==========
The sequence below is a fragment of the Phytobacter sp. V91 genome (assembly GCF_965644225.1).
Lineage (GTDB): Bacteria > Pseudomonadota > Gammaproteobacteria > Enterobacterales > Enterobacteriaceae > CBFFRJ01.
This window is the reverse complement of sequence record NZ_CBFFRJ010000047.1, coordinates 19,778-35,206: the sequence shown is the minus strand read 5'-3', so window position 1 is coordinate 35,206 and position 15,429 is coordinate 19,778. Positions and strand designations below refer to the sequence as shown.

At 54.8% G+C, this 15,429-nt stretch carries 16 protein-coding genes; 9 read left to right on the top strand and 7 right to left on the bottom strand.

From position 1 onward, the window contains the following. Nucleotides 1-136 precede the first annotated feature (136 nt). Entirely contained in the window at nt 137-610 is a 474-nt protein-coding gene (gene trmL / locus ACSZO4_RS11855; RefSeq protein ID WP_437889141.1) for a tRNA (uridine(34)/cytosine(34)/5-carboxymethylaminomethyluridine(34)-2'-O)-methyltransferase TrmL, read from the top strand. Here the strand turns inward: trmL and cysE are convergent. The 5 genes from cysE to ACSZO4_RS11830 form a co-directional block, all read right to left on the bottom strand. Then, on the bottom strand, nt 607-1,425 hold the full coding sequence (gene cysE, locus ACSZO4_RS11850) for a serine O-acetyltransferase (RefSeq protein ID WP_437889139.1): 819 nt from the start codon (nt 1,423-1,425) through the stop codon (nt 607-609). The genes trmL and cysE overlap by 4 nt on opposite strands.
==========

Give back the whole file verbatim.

The sequence below is a fragment of the Phytobacter sp. V91 genome (assembly GCF_965644225.1).
Lineage (GTDB): Bacteria > Pseudomonadota > Gammaproteobacteria > Enterobacterales > Enterobacteriaceae > CBFFRJ01.
This window is the reverse complement of sequence record NZ_CBFFRJ010000047.1, coordinates 19,778-35,206: the sequence shown is the minus strand read 5'-3', so window position 1 is coordinate 35,206 and position 15,429 is coordinate 19,778. Positions and strand designations below refer to the sequence as shown.

At 54.8% G+C, this 15,429-nt stretch carries 16 protein-coding genes; 9 read left to right on the top strand and 7 right to left on the bottom strand.

From position 1 onward, the window contains the following. Nucleotides 1-136 precede the first annotated feature (136 nt). Entirely contained in the window at nt 137-610 is a 474-nt protein-coding gene (gene trmL / locus ACSZO4_RS11855; RefSeq protein ID WP_437889141.1) for a tRNA (uridine(34)/cytosine(34)/5-carboxymethylaminomethyluridine(34)-2'-O)-methyltransferase TrmL, read from the top strand. Here the strand turns inward: trmL and cysE are convergent. The 5 genes from cysE to ACSZO4_RS11830 form a co-directional block, all read right to left on the bottom strand. Then, on the bottom strand, nt 607-1,425 hold the full coding sequence (gene cysE, locus ACSZO4_RS11850) for a serine O-acetyltransferase (RefSeq protein ID WP_437889139.1): 819 nt from the start codon (nt 1,423-1,425) through the stop codon (nt 607-609). The genes trmL and cysE overlap by 4 nt on opposite strands.